we have absolutely no disagreement here. I also decree the emphasis that prospective employers put on this kind of thing — although I guess a case can be made that, by choosing to pour coffee for no money rather than tour Europe for the summer, the interns have shown a certain industriousness as well as a keen interest in that particular profession or industry. And the problem may also be the choices that middle class kids make. The problem is not that law firms aren’t paying minimum wage to the college kids pouring coffee.

      In response to another comment. See in context »
    • collapse expand

      there really isnt a choice
      if you want to work at big magazines you must work free first
      no promise on their side of course
      Also insures jobs are given only to ‘people like us’ with trust funds

      In response to another comment. See in context »
  2. collapse expand

    That’s what we got for obama’s trillion dollar stimulus……unpaid intern jobs…..?

  3. collapse expand

    What if these pre-entry level people are not students? Is it still ok to have them hang out and soak up the lingo?
    What happens when that over-full coffee pot spills onto the unpaid intern? Are their medical bills still covered by the non-employer’s insurance?
    If businesses are not taking advantage of this situation, why have we not heard this story for about 12-15 years? Funny this didn’t come up sometime in the last decade when money was flowing freely.
    The quote from Camille A. Olson says that there is a mutual advantage. But apparently there is not enough of an advantage to hire an employee when the intern leaves?
    Give me a break. Work is paid for, intern, mail room, or CEO.

  4. collapse expand

    We pay our interns at ThinkProgress, which is only fair because they basically do what we do :p

    I think it’s fair to pay interns, because the way they live is often having to rely on pretty much having no income. Especially when you’re a huge profitable company you should at least get a living stipend, if nothing glamorous. It’s a social justice matter, especially because you often’ dont’ benefit htat much from an internship (it can vary).

  5. collapse expand

    Claudia, I must disagree with you on this one. In my experience, using unpaid interns is a widespread abuse on a year-round basis for many companies large and small. The more attractive the industry/profession is perceived to be by students, the more common the abuse. I write as the long-time owner of a small marketing, advertising & PR firm that must routinely explain to students that we only take unpaid interns receiving academic credit. In return, we commit to providing a well-rounded introduction to the profession, writing an evaluation, and so forth. They are not expected to fetch coffee, nor do we bill our clients for their time. If an academic intern is good, we may offer them paid part-time work during the following semesters or full-time after they graduate. Interns regularly report to us that they have been used as “slave labor” elsewhere, which is why they often feel the need to do multiple internships to get a real introduction to the profession. To me, if work is being done by individuals at a for-profit business that work should be paid for either in cash or in academic credits. That is what wage and hour laws are all about.

    • collapse expand

      I hear what you’re saying, and I can see both the logic and the morality of it. As far as the academic credit goes, that’s up to the school, not the employer. And yes, in the best of all possible worlds, all interns would get paid, and none would be doing scut work.
      I don’t agree, though, that you don’t learn a lot about the mechanics and culture of an industry/company by just being there. So yeah, I do think you get something out of pouring coffee at meetings. And I do question the ethics of letting interns work on client assignments — or the efficacy of assigning one of your highly paid people to supervise closely enough to make that okay. If you’re training an entry-level employee, sure, but a two or three-month intern? Hmmmm…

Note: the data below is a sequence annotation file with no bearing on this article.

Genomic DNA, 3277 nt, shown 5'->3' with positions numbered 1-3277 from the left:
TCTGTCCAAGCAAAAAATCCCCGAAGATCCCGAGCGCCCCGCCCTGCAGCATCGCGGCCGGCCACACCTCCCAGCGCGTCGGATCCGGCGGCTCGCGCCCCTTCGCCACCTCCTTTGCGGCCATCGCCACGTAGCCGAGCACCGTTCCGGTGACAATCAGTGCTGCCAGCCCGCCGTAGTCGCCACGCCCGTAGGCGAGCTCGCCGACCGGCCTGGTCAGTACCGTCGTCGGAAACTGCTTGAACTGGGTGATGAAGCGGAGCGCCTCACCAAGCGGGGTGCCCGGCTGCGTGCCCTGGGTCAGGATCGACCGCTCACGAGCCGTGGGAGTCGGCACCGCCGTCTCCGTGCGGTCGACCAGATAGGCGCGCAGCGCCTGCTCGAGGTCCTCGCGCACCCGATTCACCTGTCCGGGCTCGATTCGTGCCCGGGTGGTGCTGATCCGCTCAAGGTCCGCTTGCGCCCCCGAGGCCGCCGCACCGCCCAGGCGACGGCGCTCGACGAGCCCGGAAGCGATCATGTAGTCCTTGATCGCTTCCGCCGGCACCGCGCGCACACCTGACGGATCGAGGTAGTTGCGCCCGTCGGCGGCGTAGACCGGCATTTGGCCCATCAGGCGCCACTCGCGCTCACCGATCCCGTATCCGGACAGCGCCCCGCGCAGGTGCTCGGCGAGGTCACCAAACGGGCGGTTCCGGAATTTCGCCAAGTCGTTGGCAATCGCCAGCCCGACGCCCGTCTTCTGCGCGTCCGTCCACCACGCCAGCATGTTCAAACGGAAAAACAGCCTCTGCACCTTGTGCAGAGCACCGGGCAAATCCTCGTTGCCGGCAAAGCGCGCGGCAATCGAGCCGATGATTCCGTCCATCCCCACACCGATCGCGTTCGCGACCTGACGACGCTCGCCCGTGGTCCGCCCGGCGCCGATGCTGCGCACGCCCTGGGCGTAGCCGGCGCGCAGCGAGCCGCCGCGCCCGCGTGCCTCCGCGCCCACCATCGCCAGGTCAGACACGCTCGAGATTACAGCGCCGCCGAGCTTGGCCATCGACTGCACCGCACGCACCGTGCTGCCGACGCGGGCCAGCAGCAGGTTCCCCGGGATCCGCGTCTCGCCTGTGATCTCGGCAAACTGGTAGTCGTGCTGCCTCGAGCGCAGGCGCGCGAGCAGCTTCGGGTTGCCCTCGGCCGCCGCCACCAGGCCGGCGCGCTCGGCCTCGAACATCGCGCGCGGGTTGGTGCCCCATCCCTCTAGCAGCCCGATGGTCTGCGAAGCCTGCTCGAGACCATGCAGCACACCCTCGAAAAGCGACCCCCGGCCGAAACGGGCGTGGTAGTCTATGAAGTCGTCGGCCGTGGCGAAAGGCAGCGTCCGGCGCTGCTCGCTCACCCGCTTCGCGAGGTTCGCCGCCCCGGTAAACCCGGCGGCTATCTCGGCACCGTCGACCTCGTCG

Again, I’d be howling if internship was considered an obligation for graduation, or if interns are told they’ll have substantive work and then are relegated to drudgery. But if all sides know what they are getting into, and it’s all on a strictly voluntary basis, I really don’t have a problem with it.

      In response to another comment. See in context »
  6. collapse expand

    I disagree with your assumption that an intern can’t do work other than coffee and the like. Any employer can always find something that is valuable for the employer, but also relevant for the intern. At my company, we always have projects and work that needs to be done, is not urgently mission critical, but can be executed by an intern with a FT employee’s oversight. And we pay the interns because they are delivering something of value.

    And you can find this in any company, large or small. How many nagging projects/tasks do you have that just don’t seem to get done? Don’t you think that should equate to pay?

    Bottom line: you can always find relevant work for an intern and pay for it.

    • collapse expand

      I agree that a company can find relevant work and pay for it. And clearly, that’s the best route. I object to the idea that a company should not be allowed to choosesnot to pay, and a college kid should not be allowed to decide that he/she still wants to spend the summer hanging around and doing scut work. I’ve written some things for free, because I wanted to; other things I write purely for the money. It’s my choice.

      In response to another comment. See in context »
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    I graduated from Cornell with a degree in child psychology, enough years ago so that all you needed to break into journalism was willingness to starve. I went into business journalism because, in the 60s, the business press was the crusading press, the ones that wrote about environment, race relations, etc. Since then I have worked for Business Week, Chemical Week and, from 1984 through May 2008, BizDay at the New York Times. I remain bored by and ignorant of esoteric financial instruments; I remain fascinated and pretty knowledgeable about management, marketing, environment, all the non-financial aspects of business. But my true passions? Tennis, both playing and watching, and food, both cooking and eating.